- Higher education in the twenty-first century must be inclusive; it should be available to and affordable for all who can benefit from and want a college education.
- The curriculum for a quality twenty-first century higher education must be broad and diverse.
- Quality higher education in the twenty-first century will require a sufficient investment in excellent faculty who have the academic freedom, terms of employment, and institutional support needed to do state-of-the-art professional work.
- Quality higher education in the twenty-first century should incorporate technology in ways that expand opportunity and maintain quality.
- Quality higher education in the twenty-first century will require the pursuit of real efficiencies and the avoidance of false economies.
- Quality higher education in the twenty-first century will require substantially more public investment over current levels.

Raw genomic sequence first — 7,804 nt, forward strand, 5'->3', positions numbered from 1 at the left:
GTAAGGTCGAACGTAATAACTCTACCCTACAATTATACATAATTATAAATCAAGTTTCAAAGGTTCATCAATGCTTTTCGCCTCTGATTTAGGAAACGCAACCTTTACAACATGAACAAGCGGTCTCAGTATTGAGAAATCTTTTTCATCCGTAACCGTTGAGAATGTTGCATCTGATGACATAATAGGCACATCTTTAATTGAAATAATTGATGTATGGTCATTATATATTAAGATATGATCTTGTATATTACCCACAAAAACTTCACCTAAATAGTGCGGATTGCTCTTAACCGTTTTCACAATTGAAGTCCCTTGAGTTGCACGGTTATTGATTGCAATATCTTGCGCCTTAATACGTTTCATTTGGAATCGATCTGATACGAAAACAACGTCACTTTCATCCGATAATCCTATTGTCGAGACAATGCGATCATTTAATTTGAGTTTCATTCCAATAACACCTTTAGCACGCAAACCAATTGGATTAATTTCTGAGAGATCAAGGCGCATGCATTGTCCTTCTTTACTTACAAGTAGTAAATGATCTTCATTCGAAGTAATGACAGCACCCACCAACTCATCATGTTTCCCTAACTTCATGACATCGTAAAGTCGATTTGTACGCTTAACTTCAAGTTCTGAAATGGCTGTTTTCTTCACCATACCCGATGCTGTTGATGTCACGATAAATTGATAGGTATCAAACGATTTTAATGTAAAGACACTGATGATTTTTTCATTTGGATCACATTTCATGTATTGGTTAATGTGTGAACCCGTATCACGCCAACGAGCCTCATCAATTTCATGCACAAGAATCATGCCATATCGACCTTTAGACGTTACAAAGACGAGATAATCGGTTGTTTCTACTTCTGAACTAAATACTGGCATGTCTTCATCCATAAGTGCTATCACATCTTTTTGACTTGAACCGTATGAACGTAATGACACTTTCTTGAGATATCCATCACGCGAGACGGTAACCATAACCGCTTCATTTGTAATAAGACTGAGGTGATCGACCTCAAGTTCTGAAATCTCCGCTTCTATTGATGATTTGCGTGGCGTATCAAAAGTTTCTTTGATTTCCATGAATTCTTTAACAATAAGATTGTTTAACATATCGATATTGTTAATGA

- Quality higher education in the twenty-first century cannot be measured by a standardized, simplistic set of metrics.
They are planning action (letter-writing campaigns, teach-ins, and similar faculty actions) on 13 April 2011. That is rather short notice for anything very substantial to get organized, and I suspect that 99% of the population will never notice that anything has happened. The formal launch for the campaign (at the National Press Club) won’t be until May 17. It strikes me as rather strange that they are asking for action on very short notice, but taking another month to organize a press conference. This seems backwards to me: the press conference should be easier to put together than meaningful coordinated actions nationwide. The AAUP often seems to me to have its heart in the right place, but to be rather clumsy in unexpected ways, as with this backwards ordering of events.
The principles they listed seem reasonable, though they do not address how to achieve quality or determine if it has been achieved. They are basically pro-diversity, pro-technology statements that recognize that the current disinvestment in public higher education is not a sustainable model. They are not specific to higher education: exactly the same statements could be used (dropping the adjective “higher”) to primary and secondary education—except that in some parts of the country there is now adequate public investment in K–12 education (though not in California, where I live).